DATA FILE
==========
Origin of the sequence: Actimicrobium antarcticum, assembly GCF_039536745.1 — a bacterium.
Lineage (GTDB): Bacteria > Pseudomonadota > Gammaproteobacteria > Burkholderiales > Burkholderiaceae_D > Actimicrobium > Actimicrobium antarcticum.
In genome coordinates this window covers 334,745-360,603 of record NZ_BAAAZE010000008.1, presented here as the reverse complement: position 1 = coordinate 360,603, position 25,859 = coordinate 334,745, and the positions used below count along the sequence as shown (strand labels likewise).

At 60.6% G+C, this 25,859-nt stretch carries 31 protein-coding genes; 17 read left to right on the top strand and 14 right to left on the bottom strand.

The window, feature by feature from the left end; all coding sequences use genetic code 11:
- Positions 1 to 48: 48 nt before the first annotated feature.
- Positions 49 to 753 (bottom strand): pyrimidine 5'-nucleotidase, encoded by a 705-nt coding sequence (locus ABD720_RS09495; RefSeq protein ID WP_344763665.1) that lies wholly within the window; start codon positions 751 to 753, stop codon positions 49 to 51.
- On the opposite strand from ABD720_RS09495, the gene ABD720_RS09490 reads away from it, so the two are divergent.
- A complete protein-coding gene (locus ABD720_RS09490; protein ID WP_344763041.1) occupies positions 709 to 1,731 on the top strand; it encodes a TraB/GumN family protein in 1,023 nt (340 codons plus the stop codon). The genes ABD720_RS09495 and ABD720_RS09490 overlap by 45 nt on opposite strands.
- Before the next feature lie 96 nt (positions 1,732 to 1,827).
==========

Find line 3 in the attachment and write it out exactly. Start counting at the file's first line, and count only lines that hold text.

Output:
In genome coordinates this window covers 334,745-360,603 of record NZ_BAAAZE010000008.1, presented here as the reverse complement: position 1 = coordinate 360,603, position 25,859 = coordinate 334,745, and the positions used below count along the sequence as shown (strand labels likewise).